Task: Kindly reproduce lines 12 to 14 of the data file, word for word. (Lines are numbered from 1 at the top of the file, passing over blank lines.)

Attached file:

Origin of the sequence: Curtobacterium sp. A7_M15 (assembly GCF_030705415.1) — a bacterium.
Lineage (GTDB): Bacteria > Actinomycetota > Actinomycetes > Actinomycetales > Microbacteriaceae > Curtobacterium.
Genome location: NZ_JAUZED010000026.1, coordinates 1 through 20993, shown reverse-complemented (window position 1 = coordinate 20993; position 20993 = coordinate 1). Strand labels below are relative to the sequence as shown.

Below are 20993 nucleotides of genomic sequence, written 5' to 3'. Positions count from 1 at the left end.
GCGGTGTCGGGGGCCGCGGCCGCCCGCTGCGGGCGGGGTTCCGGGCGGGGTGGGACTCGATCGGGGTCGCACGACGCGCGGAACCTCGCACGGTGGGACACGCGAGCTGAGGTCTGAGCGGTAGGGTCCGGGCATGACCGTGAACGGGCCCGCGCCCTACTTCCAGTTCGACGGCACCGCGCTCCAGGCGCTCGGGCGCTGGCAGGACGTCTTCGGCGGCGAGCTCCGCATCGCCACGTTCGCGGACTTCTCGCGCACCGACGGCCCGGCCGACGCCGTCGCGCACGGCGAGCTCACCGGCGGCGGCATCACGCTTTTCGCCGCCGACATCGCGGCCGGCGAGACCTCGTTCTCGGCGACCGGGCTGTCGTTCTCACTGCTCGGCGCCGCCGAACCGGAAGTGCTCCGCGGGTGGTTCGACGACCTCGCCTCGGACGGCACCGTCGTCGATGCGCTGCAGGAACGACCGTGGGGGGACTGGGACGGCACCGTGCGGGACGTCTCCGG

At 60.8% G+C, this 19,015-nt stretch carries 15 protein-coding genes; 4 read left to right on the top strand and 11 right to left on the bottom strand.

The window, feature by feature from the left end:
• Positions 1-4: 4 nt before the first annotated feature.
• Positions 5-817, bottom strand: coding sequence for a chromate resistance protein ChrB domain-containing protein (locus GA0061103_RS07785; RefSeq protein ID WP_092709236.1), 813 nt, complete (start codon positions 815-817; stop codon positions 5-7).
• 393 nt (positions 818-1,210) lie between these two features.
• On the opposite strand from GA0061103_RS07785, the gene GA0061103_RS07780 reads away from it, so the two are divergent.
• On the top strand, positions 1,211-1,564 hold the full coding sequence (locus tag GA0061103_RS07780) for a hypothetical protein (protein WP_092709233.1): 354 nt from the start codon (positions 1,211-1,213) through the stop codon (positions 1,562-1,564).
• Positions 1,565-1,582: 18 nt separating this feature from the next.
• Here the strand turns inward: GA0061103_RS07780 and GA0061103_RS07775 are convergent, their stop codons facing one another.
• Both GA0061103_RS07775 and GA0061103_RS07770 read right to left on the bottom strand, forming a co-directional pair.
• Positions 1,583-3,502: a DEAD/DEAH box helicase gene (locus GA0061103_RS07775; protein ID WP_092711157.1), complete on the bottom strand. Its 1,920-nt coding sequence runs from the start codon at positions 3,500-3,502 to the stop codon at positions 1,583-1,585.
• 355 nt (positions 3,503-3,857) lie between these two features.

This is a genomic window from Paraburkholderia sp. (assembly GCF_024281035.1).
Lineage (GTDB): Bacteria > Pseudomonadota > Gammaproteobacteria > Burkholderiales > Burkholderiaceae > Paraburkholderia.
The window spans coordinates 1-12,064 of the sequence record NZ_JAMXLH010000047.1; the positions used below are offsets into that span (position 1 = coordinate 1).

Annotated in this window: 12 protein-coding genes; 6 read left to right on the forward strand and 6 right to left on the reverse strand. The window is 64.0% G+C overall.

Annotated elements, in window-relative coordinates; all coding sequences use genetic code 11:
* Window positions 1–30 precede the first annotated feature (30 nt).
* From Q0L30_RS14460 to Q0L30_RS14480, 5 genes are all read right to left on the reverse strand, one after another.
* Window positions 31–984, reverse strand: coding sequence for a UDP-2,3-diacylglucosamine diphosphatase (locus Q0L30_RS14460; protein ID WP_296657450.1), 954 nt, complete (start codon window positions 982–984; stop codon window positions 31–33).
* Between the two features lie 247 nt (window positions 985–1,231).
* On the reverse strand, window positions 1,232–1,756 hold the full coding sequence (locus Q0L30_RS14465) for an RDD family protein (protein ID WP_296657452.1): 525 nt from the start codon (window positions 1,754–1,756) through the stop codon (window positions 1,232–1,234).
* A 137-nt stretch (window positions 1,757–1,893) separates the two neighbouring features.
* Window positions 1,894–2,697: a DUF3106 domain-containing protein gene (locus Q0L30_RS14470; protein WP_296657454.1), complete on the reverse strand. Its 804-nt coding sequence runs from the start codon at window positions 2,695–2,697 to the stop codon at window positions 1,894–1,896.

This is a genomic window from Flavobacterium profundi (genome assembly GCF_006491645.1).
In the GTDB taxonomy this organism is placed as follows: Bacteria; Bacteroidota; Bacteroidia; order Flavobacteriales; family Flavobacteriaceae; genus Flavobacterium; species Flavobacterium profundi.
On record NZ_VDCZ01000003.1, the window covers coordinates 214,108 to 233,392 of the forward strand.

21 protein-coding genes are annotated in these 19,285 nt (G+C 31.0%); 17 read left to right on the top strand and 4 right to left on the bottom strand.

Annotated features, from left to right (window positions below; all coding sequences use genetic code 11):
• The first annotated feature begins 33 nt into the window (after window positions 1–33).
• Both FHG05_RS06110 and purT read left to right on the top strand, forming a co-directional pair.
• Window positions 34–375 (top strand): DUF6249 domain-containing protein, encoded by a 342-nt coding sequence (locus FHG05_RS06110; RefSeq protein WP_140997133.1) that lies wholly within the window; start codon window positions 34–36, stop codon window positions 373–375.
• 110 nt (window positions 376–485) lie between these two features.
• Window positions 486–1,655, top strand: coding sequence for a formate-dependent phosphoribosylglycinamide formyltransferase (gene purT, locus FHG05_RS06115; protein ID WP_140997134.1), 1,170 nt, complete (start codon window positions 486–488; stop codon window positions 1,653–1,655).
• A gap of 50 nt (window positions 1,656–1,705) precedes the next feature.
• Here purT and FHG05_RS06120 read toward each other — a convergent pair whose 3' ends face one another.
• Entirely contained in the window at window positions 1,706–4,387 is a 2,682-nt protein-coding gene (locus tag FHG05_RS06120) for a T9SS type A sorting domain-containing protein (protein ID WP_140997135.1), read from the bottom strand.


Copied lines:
• On the top strand, positions 1,211-1,564 hold the full coding sequence (locus tag GA0061103_RS07780) for a hypothetical protein (protein WP_092709233.1): 354 nt from the start codon (positions 1,211-1,213) through the stop codon (positions 1,562-1,564).
• Positions 1,565-1,582: 18 nt separating this feature from the next.
• Here the strand turns inward: GA0061103_RS07780 and GA0061103_RS07775 are convergent, their stop codons facing one another.